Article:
Monday, 12 February 2007

Delta of Venus

Stropps of Stroppyblog fame has a gripe. While it appears socialist women are happy to blog about issues of sex and sexuality, socialist men (with the noted exception of Jim Jay) aren’t. I’m not immune either. For instance I had no hesitation composing a silly post about the living dead, and yet I had to really think twice before contributing my few thoughts on Anais Nin’s Delta of Venus. Is there something about our socialist culture inhibiting me and other (straight) lefty men from addressing sex and sexuality politically? Or is it just me? Do I need to be conscious of my inner prude? I’ll try and explore this more fully in a future post, hopefully redressing the balance identified by Stropps at least where AVPS is concerned.

One consequence of not regularly talking about sex politically is the difficulty of how to muse about Delta of Venus. I’ve never written anything about erotic fiction or erotica except the odd two-penneth on UKLN debates around porn and prostitution. Neither am I particularly acquainted with the field of erotic literature; a book each by Henry Miller (Tropic of Cancer) and Melissa P (One Hundred Strokes of the Brush Before Bed) are about it. If the latter and the celebrity of Abby Lee’s blog and book are anything to go by, (young) women’s sexual autobiography is where the action’s at, if you pardon the clumsy pun.

Judging from my limited knowledge of the field, I’d stick my neck out and say a “return” to Delta of Venus is timely. Nin’s book has been rightly celebrated not just for the quality of her writing, but for being a pioneer who was among the first to place female desire at the centre of the work. Nin’s scenarios are incredibly evocative and compelling. The narrative is strongest where it is based among the literati of early 20th century Paris. As an intimate of the scene the encounters she plays out - prostitution, threesomes, gay and lesbian relationships, kinky sex – are stunningly realised and utterly believable. If the aim of Orwell’s writing was to be as clear as a pane of glass, Nin's words leap from the page and immerses you in the feast of flesh. It is for this reason some of her vignettes dealing with abuse, incest and rape (‘The Hungarian Adventurer’, ‘The Boarding School’) can be quite uncomfortable.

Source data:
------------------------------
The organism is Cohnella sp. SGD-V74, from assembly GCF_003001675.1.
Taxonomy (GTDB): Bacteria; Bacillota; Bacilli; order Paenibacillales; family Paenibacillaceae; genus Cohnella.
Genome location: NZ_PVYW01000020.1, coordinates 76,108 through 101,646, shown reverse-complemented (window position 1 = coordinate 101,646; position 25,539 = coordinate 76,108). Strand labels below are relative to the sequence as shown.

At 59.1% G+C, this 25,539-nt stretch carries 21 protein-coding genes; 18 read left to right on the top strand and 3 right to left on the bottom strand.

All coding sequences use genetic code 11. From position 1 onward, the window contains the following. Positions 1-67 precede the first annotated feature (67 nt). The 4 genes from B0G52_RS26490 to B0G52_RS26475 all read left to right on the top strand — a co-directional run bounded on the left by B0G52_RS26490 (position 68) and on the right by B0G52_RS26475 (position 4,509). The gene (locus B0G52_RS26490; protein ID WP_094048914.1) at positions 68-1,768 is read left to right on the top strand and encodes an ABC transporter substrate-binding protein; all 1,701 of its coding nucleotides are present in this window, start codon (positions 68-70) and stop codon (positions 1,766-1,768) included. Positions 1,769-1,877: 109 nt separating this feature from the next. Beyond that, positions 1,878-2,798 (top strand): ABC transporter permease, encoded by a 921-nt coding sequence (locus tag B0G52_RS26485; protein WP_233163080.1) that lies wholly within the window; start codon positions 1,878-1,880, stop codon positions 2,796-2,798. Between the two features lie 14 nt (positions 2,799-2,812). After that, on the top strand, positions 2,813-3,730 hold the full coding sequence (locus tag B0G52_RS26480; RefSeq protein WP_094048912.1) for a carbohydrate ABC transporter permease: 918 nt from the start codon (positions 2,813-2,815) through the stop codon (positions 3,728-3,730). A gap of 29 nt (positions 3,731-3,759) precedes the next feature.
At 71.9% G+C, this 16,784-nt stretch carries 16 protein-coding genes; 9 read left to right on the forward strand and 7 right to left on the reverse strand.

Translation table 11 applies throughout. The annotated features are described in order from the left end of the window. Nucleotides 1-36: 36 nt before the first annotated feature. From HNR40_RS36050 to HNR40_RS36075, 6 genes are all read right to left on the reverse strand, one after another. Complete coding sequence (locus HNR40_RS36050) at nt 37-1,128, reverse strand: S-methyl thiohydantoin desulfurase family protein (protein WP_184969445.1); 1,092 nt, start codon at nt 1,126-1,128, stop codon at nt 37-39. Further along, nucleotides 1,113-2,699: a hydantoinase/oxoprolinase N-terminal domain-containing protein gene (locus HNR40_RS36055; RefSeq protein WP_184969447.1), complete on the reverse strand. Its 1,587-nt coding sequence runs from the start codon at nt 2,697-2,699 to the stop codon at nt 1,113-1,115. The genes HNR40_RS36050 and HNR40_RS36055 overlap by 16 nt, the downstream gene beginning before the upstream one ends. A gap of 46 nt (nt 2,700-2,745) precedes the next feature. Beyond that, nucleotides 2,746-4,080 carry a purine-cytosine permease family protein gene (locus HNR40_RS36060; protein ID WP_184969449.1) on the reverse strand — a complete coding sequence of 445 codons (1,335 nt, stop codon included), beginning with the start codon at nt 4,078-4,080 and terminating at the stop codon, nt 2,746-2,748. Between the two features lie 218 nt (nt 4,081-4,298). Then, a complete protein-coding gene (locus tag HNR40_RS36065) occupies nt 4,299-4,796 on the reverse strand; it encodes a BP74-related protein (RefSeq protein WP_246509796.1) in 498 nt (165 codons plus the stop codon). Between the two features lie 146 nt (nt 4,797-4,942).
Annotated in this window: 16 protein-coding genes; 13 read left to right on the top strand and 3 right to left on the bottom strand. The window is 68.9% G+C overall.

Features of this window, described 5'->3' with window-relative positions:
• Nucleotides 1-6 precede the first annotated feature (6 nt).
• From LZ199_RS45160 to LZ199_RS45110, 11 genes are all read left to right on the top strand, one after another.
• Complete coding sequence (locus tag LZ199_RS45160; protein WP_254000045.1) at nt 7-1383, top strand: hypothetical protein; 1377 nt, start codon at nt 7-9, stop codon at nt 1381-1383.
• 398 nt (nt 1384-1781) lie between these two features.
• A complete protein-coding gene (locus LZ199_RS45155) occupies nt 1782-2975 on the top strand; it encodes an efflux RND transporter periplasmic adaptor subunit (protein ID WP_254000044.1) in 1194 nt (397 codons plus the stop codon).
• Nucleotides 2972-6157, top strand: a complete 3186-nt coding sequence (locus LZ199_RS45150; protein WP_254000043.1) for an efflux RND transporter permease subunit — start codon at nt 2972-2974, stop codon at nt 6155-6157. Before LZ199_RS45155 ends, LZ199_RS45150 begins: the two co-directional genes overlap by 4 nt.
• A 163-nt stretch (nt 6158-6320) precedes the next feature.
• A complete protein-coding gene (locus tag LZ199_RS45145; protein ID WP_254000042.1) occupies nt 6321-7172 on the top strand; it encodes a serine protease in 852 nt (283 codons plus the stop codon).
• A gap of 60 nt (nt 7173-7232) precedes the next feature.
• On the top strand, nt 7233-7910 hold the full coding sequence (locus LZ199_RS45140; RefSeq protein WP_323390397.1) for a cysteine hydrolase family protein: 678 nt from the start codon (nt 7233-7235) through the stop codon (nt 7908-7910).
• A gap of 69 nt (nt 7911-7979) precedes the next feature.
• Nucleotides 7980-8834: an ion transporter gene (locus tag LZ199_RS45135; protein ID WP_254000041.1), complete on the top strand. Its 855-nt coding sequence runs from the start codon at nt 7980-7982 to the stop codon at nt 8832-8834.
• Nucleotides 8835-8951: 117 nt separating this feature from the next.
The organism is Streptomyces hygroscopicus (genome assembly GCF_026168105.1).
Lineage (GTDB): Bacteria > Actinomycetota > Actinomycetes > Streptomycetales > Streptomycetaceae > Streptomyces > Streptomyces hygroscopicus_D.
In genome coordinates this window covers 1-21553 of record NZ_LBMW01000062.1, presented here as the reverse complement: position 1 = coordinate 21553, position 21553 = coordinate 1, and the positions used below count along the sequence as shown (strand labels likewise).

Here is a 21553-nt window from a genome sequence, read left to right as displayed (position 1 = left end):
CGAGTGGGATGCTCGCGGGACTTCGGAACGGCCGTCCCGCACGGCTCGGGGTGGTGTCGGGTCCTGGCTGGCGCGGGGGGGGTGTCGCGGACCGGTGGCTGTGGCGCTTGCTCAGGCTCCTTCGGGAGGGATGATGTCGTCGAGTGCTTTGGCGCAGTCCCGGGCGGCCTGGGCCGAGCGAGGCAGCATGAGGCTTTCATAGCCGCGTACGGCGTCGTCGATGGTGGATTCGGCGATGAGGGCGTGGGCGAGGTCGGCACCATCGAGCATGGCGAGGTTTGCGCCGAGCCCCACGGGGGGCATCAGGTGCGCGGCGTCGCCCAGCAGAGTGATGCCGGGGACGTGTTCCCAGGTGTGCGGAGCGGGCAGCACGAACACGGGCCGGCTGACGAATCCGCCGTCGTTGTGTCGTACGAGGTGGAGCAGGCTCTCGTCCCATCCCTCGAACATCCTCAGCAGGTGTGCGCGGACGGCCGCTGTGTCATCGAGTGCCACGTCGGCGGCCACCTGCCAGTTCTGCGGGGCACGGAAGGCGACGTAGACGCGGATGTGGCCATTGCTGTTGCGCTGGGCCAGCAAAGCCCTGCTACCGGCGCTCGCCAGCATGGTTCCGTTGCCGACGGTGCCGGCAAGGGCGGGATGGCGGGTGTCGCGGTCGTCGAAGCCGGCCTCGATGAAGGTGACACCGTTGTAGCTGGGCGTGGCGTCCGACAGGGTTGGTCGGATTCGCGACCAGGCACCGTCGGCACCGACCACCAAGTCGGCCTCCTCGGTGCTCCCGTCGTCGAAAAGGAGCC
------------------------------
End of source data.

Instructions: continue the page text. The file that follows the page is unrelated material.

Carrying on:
Nin was paid a dollar a page to write what became Delta of Venus by a mysterious collector of erotica. He demanded nothing but clinical descriptions of sex expunged of all emotion and “poetry”. It is ironic that despite the artistic blow for women’s sexual freedom the work represents, it was the culmination of what Nin herself characterised as her period of literary prostitution; a period where she was forced to sell her (literary) labour power to support herself and her lover, Henry Miller. While many of the erotic adventures were ground breaking because it was a woman distilling her own sexual experiences and fantasies through the medium of her characters, the necessary surrendering of her artistic autonomy and demands of the patron meant the ideological division between romantic love and sex is, for the most part, perpetuated throughout. At the very moment Delta was appropriated by feminists and wielded as a weapon against the patriarchal regulation of women’s bodies, it nevertheless affirmed one of its chief devices.

But ultimately contradictions between the conditions a work of art is produced in, the motivations of the author, the issues and questions suggested by the content, and how it is received is what makes art something worth talking about. Given the few funny looks I got reading Delta on the bus, the reception Nin’s opus provokes suggests the conversation about it is far from over.

19 comments:

Jim Denham said...

I'll come back to you once I've had a wank.

stroppybird said...

"Stropps of Stroppyblog fame has a gripe."

I think I mentioned this on Jims post on spanking.

"Is there something about our socialist culture inhibiting me and other (straight) lefty men from addressing sex and sexuality politically"

I would be interested in that post. There is much debate at the moment about 'raunch culture' or the prostitution debate but it still does not really address sexuality but whther it should be banned. No one really looks at the nature of sexuality now under capitalism and how it would differ under socialism. The debate gets side tracked on to whether the Respect campaign re 'dens of iniquity' is playing to religious sensibilities etc rather than what does that language say about our views and own experiences of sexuality. Its framed in the negative about exploitiation (which of course exists) rather than how we live our lives now and what we would want to create, a more positive approach.